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Rosserial_arduino performance question


#1

Hi, I’ve been using myrobotlab but am looking to migrate to ROS. SO I’m just getting started.

Currently using Arduino to interface to 5 servos in a humanoid head including eye cameras as a starting point for some CV experimentation with object tracking and recongition.

I’ve installed the latest version of 32 bit ROS on a Ubuntu 16.04.2 Mate system running in 32bit VirtualBox under Linux Mint. of course I expect that things will be a bit slower running on the VM. But Ubuntu is pretty responsive.

I’ve built the Blink example and have successfully controlled the LED using ROS, but there is a several second delay from when I start the command to when the LED changes state.

Same thing for the single servo example. It takes about 4 seconds from then I start rostopic to when the servo actually moves.

Is this just due to running in the VM environment, or is there something else that I should be looking at to improve the performance. Obviously a 5 second latency from command to movement is going to be a problem:)

If it is just due to the VM environment I have another machine I can sacrifice to doing a bare metal install of Ubuntu 16.04 on.

Other than this perhaps being due to the VM installation is there anything I should be looking at that can reduce the latency? Edit: 04/09/17 - Or is it that there is a significant load time for rostopic and that is most of what I see? In other words for the examples using rostopic to send message requests I’m assuming that during normal operation my application would be interacting with the user and would be sending the message requests off to the arduino about as fast as My Robot Lab does. I’ll dig a bit deeper in the tutorials and perhaps there will be a framework example for a interactive application to control servos, etc. that I can pattern after for a quick start.

Thanks,
Burt


#2

Hi It’s definitely the VM, as ROS is a heavy software I expect it to run much slower in VM’s. Though I have used Arduino Mega with ROS indigo on a VM (Ubuntu 14 running on Ubuntu 16) and the time delay was still maximum around a second. I suggest look into the rosrate, the rate at which the communication takes place given in hertz. Maybe You can use Rviz simulation tool to simulate and check the response of your components, but you will have to create a urdf model of your setup and write some code to make it move on Rviz.


#3

Thanks, I don’t know if you saw my edit. I got to thinking that at least part of the latency could be due to having to load rostopic each time to send the message from the examples, so part of the delay may be the time it takes for rostopic to load and initialize before it gets around to sending the message.

So I was thinking that I could write a test program that would be able to send several messages in a row without having to reload and init for each command, or maybe there is a way with rostopic to accomplish the same thing for testing. So more digging into examples and tutorials.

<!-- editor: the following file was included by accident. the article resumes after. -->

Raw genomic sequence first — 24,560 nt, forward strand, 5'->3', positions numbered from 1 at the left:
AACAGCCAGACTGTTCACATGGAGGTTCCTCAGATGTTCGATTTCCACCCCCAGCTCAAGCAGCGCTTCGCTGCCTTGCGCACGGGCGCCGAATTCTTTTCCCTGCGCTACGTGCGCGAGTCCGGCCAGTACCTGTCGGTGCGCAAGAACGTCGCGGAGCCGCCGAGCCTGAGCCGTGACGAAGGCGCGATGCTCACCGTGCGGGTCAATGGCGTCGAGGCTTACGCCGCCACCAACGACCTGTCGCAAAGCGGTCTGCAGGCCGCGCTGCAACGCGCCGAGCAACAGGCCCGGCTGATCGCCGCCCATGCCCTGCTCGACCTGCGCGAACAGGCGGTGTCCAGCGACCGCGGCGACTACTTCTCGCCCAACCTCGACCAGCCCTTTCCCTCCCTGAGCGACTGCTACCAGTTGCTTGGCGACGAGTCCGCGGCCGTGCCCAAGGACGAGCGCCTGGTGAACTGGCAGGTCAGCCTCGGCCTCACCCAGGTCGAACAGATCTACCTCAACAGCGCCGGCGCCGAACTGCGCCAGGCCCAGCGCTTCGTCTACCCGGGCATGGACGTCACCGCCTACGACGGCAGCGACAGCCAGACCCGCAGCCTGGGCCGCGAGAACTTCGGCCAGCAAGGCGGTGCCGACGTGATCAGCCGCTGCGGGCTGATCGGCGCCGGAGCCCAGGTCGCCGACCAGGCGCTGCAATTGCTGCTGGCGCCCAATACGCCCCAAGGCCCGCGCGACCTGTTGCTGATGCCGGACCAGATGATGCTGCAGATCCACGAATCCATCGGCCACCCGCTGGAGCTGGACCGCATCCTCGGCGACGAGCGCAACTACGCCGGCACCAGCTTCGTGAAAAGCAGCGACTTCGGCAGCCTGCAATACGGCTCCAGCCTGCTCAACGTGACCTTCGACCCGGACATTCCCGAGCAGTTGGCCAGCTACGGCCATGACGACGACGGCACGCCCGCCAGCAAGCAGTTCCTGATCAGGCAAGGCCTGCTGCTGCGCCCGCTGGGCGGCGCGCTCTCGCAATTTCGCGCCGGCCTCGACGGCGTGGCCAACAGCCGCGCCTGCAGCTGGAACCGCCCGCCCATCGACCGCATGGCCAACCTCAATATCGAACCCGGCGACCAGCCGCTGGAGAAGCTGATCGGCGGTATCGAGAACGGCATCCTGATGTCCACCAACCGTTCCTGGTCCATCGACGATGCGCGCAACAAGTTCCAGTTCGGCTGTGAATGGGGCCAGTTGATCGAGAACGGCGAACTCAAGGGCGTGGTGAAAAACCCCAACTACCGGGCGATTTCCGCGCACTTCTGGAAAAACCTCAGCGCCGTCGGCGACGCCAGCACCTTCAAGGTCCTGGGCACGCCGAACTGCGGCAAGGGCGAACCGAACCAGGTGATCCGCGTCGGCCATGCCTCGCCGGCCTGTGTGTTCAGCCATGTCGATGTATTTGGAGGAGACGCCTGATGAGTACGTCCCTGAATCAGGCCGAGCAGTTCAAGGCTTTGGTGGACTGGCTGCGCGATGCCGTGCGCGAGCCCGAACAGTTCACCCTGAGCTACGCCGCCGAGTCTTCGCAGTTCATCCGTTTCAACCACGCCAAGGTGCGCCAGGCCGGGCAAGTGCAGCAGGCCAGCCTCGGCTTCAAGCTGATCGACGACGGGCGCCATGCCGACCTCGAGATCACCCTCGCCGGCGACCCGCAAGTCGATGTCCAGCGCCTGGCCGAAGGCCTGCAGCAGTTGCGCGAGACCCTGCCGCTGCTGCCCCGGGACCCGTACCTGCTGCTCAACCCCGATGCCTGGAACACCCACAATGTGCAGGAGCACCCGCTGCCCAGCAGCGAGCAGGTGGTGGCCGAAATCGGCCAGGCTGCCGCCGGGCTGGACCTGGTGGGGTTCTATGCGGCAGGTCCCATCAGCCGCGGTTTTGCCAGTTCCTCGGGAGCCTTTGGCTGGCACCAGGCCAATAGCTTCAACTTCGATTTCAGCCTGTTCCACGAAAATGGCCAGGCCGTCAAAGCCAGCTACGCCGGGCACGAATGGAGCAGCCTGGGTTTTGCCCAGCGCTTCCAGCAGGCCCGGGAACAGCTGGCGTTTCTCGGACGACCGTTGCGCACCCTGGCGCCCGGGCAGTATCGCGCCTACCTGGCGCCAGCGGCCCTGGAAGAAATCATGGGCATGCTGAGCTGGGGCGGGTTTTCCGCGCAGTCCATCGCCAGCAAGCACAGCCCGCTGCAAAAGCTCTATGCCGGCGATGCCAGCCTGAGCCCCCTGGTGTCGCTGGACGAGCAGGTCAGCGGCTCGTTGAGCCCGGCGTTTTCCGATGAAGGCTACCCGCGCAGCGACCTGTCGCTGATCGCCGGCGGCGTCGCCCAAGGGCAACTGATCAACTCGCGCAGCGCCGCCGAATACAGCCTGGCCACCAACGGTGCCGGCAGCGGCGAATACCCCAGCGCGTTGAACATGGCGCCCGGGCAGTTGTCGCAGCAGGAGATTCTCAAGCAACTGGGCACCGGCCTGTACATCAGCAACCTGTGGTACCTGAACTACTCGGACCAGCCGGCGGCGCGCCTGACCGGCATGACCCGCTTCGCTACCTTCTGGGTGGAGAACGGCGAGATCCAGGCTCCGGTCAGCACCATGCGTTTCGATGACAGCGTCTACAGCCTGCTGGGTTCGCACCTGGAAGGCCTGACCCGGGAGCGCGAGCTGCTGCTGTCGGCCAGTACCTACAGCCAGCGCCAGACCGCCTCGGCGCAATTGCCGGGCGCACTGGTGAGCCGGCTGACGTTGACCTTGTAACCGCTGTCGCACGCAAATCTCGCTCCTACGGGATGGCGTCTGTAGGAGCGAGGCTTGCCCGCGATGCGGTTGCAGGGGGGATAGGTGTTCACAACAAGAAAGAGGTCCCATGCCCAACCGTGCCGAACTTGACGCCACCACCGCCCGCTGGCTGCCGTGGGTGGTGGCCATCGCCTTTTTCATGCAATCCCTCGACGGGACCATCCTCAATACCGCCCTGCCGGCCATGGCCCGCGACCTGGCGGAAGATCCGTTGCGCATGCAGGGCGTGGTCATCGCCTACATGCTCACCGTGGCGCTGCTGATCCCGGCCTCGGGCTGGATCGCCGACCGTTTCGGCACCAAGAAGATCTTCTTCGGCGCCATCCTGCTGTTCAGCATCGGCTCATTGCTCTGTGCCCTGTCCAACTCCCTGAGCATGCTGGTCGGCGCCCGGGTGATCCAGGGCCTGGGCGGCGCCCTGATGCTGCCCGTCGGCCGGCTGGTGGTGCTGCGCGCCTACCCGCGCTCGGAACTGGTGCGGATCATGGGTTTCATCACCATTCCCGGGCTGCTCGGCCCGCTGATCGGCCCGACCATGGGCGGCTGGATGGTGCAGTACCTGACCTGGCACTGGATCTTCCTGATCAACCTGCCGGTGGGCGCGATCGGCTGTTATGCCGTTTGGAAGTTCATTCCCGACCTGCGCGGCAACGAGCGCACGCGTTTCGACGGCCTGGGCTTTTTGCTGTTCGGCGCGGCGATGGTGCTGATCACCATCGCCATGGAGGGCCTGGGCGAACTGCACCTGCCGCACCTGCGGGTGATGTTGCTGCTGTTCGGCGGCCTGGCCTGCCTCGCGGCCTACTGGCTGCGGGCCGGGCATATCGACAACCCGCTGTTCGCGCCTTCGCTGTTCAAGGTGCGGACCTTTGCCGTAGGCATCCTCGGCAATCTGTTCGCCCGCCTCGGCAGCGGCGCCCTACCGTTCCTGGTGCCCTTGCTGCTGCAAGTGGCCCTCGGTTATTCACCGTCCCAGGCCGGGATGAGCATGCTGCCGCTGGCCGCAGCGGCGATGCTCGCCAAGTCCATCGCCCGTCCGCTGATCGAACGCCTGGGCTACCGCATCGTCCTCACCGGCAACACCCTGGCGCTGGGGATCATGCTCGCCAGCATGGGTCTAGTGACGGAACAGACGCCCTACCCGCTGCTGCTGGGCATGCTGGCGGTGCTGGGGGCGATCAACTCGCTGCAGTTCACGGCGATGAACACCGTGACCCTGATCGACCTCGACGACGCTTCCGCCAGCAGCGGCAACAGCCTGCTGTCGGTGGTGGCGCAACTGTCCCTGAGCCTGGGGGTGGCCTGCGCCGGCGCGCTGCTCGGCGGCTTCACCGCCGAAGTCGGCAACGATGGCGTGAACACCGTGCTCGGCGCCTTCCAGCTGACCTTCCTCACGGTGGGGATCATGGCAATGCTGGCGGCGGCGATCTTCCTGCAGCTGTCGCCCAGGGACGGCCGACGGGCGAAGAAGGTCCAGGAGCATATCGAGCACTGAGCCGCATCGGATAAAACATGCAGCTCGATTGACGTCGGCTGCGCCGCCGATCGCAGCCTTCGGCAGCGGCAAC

I’m also working on setting up an older box to try running ROS without the VM. Unfortunately the one I have available has some issues running 16.04 Ubuntu, and even 15.10. I was able to get 15.04 to install and run well, but I prefer to use the latest ROS, so I’m seeing if 15.10 even with a couple of hiccups will work well enough. If not then I’ll have to get a newer machine to use for ROS testing, or figure out the hiccups with trying to get ROS installed under Linux Mint.

Thanks again,
Burt


#4

OK, I have ROS kinetic running now on an older 32 bit box running Ubuntu 15.10.

That improved things significantly. Now each launch of rostopic has a latency of a bit under 2 seconds from the time I press enter to when one of the servos connected to the Arduino moves. That is much better than the 4+ seconds I was seeing in the 32bit VM installation.

Now on to some more advanced tutorials and getting things set up to drive all 5 of the servos associated with the head I’m working with, then on to looking at OpenCV integration, etc.


#5

You’re right about the initialization time. On startup, rostopic registers a new publisher with the ROS master. Then, rosserial_arduino is notified of this and negotiates a direct communication channel with rostopic. All of this takes some time. So what you should do is create a publisher once and keep it open. This should greatly reduce your latency on all following publish() calls.


#6

Thanks Martin, That’s what I’m working towards and I do expect that performance will be significantly improve the performance.

Just started dipping my toe in the ROS water so I have a bit to go before I’m fully up to speed:)